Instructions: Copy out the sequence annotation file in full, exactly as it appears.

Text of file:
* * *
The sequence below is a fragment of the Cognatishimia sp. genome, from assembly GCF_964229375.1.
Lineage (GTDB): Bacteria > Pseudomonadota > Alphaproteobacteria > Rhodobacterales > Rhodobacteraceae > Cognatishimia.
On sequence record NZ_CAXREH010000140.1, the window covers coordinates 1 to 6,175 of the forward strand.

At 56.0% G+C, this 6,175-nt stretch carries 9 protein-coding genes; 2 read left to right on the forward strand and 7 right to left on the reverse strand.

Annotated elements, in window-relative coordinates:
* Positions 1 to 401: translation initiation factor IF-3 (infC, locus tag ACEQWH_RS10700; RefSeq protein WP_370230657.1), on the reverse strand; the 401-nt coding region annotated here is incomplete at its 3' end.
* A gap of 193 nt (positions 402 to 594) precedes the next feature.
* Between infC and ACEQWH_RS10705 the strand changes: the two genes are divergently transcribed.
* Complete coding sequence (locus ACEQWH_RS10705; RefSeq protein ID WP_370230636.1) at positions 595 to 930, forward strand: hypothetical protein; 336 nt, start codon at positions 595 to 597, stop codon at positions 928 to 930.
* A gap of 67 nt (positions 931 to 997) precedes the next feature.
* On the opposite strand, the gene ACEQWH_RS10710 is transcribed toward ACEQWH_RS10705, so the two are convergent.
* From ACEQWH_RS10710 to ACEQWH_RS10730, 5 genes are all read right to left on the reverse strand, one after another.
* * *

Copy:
The sequence below is a fragment of the Cognatishimia sp. genome, from assembly GCF_964229375.1.
Lineage (GTDB): Bacteria > Pseudomonadota > Alphaproteobacteria > Rhodobacterales > Rhodobacteraceae > Cognatishimia.
On sequence record NZ_CAXREH010000140.1, the window covers coordinates 1 to 6,175 of the forward strand.

At 56.0% G+C, this 6,175-nt stretch carries 9 protein-coding genes; 2 read left to right on the forward strand and 7 right to left on the reverse strand.

Annotated elements, in window-relative coordinates:
* Positions 1 to 401: translation initiation factor IF-3 (infC, locus tag ACEQWH_RS10700; RefSeq protein WP_370230657.1), on the reverse strand; the 401-nt coding region annotated here is incomplete at its 3' end.
* A gap of 193 nt (positions 402 to 594) precedes the next feature.
* Between infC and ACEQWH_RS10705 the strand changes: the two genes are divergently transcribed.
* Complete coding sequence (locus ACEQWH_RS10705; RefSeq protein ID WP_370230636.1) at positions 595 to 930, forward strand: hypothetical protein; 336 nt, start codon at positions 595 to 597, stop codon at positions 928 to 930.
* A gap of 67 nt (positions 931 to 997) precedes the next feature.
* On the opposite strand, the gene ACEQWH_RS10710 is transcribed toward ACEQWH_RS10705, so the two are convergent.
* From ACEQWH_RS10710 to ACEQWH_RS10730, 5 genes are all read right to left on the reverse strand, one after another.